Arch Coal Agrees $4m Settlement with EPA in Clean Water Case

by | Mar 2, 2011

Arch Coal, the second biggest coal supplier in the U.S., has agreed to pay $4 million to settle Environmental Protection Agency (EPA) allegations that it violated the Clean Water Act in Virginia, West Virginia and Kentucky.

Under the settlement, Arch Coal will also make changes to its mining operations in those states to ensure compliance with the act.

The joint complaint filed by the federal, West Virginia and Kentucky governments alleged numerous violations of Arch Coal’s permits that set limits on discharge of pollutants into streams. Allegations included excess discharges of iron, total suspended solids and manganese.

Filed in the U.S. District Court in the Southern District of West Virginia, the case alleged deficiencies in operation and maintenance of wastewater treatment systems at four Arch Coal facilities: Coal Mac, Lone Mountain Processing, Cumberland River Coal and Mingo Logan Coal.

Under the settlement, the federal government will receive $2 million, and the remaining $2 million will be divided between West Virginia and Kentucky, based on the percentage of alleged violations in each state.

in January the EPA revoked a water permit for Arch Coal’s Spruce No. 1 mine in West Virginia, saying it would pollute water, harm wildlife and Appalachian communities in West Virginia.A bipartisan group of Congressmen then filed a bill to prevent the EPA from retroactively vetoing permits as it did with Spruce No. 1.

Measures agreed as part of yesterday’s settlement will prevent about 2 million pounds of pollution from entering the country’s waters each year, the EPA said.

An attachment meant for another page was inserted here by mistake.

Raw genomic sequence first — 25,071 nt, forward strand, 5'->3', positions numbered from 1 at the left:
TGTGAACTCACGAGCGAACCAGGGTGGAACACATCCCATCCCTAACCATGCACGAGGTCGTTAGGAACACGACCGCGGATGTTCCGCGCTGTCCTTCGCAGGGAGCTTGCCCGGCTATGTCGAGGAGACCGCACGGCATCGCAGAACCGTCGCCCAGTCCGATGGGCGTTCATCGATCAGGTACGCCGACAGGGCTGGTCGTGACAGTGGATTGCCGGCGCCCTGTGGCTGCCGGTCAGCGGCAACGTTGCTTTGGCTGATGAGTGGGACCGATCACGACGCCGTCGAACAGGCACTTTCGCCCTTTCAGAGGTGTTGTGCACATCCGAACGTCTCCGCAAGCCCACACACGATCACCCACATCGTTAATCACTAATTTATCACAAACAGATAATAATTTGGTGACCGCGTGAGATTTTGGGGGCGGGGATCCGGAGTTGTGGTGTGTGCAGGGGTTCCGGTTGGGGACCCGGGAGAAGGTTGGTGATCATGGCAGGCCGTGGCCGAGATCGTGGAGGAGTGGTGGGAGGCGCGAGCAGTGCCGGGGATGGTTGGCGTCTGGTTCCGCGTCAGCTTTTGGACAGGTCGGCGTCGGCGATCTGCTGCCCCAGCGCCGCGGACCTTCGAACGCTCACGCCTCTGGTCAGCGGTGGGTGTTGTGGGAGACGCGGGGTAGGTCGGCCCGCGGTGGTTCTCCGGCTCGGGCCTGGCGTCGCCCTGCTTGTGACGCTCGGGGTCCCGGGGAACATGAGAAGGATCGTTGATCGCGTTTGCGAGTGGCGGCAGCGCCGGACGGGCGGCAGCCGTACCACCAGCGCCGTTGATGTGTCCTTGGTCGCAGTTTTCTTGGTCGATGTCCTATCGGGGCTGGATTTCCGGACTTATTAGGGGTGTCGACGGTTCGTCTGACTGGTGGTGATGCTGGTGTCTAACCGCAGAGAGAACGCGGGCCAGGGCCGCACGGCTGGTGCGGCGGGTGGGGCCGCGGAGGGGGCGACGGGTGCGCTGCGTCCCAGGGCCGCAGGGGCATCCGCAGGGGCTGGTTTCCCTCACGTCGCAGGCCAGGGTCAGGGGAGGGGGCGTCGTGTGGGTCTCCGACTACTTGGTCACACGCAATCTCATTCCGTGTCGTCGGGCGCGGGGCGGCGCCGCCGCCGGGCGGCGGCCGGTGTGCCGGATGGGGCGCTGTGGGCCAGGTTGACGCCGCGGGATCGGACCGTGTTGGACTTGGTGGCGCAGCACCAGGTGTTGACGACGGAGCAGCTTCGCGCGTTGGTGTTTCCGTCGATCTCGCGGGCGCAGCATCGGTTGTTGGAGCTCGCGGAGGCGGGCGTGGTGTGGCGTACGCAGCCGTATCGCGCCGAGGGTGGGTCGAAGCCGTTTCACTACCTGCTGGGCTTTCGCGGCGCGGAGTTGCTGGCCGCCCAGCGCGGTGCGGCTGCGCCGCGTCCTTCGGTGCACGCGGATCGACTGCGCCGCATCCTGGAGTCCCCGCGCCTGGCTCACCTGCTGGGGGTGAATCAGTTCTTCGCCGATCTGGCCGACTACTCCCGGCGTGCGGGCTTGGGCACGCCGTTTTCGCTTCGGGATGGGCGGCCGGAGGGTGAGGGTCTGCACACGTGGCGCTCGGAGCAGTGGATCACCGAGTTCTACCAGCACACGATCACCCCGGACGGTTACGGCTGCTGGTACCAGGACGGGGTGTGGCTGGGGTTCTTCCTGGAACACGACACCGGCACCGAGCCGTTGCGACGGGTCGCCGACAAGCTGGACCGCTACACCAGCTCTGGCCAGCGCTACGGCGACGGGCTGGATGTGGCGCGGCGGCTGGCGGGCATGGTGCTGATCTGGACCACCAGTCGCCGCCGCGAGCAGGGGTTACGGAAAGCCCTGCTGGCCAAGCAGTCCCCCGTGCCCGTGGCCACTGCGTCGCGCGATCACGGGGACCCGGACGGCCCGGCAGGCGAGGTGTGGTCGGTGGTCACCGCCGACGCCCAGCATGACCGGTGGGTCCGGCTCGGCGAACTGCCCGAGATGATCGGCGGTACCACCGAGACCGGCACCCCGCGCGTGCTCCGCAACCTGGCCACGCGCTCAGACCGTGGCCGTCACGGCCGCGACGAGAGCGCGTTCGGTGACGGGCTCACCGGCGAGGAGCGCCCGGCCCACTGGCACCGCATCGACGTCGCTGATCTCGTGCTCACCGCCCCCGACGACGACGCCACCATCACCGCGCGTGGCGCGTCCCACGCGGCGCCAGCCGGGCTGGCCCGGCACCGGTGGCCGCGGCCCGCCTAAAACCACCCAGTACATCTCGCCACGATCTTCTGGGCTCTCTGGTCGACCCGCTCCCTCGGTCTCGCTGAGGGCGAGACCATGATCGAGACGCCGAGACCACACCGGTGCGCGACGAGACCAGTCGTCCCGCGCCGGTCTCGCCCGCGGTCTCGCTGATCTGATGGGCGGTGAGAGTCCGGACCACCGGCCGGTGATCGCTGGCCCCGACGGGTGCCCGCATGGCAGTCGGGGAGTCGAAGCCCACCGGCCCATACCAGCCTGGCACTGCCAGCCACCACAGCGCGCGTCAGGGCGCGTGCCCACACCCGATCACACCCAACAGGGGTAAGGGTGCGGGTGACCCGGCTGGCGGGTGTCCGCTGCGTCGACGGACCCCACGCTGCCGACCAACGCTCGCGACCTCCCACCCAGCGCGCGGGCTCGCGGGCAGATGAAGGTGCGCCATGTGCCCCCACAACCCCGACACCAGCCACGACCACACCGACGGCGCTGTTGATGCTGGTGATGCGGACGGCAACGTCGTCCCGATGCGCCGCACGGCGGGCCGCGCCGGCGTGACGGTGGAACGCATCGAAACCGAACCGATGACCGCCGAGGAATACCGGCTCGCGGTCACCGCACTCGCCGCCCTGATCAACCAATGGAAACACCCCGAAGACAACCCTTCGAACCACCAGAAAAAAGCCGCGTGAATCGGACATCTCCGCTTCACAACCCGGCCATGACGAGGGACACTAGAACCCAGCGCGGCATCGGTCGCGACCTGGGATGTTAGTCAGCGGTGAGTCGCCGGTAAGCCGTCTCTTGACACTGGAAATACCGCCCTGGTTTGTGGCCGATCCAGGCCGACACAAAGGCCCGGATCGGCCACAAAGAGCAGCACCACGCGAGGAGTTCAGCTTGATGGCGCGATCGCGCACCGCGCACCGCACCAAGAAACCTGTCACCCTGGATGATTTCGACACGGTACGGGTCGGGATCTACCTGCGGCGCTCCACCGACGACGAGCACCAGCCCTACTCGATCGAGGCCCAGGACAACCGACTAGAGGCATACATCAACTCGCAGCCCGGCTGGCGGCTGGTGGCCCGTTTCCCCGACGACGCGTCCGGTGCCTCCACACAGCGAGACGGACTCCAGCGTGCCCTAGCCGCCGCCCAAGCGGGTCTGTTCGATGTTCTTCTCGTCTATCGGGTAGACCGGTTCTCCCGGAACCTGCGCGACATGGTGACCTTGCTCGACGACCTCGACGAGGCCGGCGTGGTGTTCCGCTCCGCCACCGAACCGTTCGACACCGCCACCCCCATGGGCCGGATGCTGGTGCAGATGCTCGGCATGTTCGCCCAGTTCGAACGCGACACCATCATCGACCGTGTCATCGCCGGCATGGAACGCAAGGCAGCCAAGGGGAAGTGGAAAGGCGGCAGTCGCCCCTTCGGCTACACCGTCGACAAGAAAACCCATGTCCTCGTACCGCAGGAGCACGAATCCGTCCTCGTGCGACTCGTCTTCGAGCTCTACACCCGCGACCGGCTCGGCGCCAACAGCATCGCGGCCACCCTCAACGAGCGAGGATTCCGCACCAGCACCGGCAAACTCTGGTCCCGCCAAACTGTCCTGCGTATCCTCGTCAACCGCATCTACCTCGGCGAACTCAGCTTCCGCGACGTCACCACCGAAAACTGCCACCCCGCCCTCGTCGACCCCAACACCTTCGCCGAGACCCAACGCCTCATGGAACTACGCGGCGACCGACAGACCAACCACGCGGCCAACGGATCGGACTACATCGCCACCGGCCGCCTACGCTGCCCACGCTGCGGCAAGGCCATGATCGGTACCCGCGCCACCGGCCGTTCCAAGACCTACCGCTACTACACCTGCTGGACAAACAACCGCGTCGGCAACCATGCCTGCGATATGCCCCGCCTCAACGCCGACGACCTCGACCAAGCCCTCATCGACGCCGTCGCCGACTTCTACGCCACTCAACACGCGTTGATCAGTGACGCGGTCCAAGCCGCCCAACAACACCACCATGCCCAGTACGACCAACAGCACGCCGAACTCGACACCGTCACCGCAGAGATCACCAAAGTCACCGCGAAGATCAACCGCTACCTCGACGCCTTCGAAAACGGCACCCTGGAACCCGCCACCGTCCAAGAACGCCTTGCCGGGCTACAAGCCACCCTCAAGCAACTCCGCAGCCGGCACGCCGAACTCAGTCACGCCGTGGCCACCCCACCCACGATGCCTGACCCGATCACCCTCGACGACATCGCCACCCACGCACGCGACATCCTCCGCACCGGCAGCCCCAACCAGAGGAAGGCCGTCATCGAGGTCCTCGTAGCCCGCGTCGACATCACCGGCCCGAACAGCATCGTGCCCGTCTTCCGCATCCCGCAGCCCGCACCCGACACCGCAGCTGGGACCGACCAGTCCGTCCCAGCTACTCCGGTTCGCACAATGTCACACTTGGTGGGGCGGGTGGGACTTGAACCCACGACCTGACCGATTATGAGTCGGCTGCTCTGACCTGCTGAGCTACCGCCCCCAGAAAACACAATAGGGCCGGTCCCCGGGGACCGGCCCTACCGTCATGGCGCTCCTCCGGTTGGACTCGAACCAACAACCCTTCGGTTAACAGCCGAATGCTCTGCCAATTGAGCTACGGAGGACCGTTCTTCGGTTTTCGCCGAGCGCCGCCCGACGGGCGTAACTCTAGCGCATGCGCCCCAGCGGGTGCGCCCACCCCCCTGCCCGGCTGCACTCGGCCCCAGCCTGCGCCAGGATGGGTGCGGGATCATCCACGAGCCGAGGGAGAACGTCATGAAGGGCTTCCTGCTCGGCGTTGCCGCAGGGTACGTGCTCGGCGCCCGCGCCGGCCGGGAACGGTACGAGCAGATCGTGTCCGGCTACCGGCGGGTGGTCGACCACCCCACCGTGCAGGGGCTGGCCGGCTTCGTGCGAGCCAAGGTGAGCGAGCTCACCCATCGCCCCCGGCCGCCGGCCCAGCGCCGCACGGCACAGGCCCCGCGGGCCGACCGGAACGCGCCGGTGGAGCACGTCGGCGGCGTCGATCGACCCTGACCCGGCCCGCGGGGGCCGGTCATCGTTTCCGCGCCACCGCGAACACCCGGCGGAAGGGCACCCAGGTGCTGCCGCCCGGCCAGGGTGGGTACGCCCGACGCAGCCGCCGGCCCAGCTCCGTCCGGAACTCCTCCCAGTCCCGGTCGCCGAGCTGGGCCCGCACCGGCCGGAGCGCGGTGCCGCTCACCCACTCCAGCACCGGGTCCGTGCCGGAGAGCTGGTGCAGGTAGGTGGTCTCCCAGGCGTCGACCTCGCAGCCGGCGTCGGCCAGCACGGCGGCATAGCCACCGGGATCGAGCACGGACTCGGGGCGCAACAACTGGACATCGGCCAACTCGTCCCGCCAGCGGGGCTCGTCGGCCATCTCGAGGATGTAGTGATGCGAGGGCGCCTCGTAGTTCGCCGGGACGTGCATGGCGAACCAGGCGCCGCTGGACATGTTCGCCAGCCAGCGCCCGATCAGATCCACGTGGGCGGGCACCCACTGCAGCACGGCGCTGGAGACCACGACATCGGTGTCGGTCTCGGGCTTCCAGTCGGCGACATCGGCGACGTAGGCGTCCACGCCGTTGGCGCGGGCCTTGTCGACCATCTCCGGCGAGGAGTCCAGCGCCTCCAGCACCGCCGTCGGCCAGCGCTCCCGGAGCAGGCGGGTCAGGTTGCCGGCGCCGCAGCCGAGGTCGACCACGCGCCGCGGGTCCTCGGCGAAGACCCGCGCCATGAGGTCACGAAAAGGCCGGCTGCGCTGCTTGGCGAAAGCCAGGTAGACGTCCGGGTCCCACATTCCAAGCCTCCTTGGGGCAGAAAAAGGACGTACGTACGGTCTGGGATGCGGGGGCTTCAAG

Arch Coal has agreed to implement a series of inspections, audits and tracking measures to ensure treatment systems are working properly and that future compliance is achieved. The company is also required to develop and implement a compliance management system to help foster a top-down, compliance and prevention-focused approach to Clean Water Act issues.

In addition, Arch will also institute a treatment system to reduce discharges of selenium. Selenium runoff from mining operations can build up in streams and have an adverse impact on aquatic organisms, the EPA said.

“Violations at mining operations can have significant environmental and public health consequences, including the pollution of the waters that people use for drinking, swimming and fishing,” said Cynthia Giles, assistant administrator for EPA’s Office of Enforcement and Compliance Assurance. “It is critical that companies operating next door to homes, schools and other businesses meet the standards established to protect the health and the environment for these communities.”

“These changes will mean a healthier environment for local communities and will help ensure Arch Coal’s compliance with the Clean Water Act,” said Ignacia. S. Moreno, assistant attorney general of the Environment and Natural Resources Division of the Department of Justice.

The consent decree is subject to a 30-day public comment period and final court approval.

Last month the West Virginia Division of Environmental Protection (DEP) presented Arch Coal subsidiary Coal-Mac with the Greenlands Award for overall outstanding environmental performance and achievement in reclamation.

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